The 2004 law was put in place while Mitt Romney was governor because the state legislature didn't want the Republican to appoint a successor to John Kerry should Kerry win the presidency. Ted Kennedy even worked before he died to change the law again, so Democratic Governor Deval Patrick could appoint an interim should Kennedy be unable to serve. The 2004 law remains unchanged, however. Now when the Democrats need 60 senators for a filibuster-proof majority, they won't have it for five more months.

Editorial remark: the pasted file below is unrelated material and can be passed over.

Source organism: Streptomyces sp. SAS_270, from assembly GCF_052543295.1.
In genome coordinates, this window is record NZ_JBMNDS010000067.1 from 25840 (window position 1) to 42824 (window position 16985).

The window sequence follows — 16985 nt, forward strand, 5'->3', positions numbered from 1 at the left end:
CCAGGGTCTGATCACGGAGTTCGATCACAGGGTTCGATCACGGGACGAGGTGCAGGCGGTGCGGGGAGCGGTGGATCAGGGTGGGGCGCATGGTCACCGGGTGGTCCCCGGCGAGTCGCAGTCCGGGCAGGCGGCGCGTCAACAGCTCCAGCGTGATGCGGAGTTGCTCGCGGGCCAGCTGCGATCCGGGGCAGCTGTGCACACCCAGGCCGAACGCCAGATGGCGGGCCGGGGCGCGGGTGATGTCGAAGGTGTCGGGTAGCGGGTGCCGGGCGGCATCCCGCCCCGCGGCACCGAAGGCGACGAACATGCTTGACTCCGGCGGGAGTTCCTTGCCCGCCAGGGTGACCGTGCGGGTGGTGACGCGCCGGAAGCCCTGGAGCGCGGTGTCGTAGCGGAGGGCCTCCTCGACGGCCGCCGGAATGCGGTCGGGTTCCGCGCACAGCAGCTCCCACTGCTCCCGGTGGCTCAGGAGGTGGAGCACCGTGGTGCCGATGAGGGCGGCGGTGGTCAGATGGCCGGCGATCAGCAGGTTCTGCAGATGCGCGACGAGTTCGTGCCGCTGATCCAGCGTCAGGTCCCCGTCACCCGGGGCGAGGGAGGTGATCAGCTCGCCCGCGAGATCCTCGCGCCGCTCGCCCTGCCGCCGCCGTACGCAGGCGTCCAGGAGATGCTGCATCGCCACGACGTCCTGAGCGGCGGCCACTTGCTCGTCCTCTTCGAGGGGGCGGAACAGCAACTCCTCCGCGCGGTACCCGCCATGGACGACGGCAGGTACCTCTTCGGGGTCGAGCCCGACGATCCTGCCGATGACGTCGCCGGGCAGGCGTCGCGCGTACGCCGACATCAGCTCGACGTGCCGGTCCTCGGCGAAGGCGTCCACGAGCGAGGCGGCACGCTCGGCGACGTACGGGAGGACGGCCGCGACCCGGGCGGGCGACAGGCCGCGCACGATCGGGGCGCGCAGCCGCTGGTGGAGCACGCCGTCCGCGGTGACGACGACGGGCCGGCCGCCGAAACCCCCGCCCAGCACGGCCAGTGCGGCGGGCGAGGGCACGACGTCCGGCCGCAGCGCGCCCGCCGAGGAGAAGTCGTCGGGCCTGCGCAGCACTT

And, why should Ted Kennedy's seat "stay within the family"? Isn't that part of the reason our forefathers started this country--so a person is judged by his merits and not by his family affiliation?
With Massachusetts having paid its final respects to Senator Edward M. Kennedy, the politics of succession begins in earnest this week - candidates will emerge, a race will take shape, and the Kennedy clan will have to reveal whether it wants to keep the seat in the family.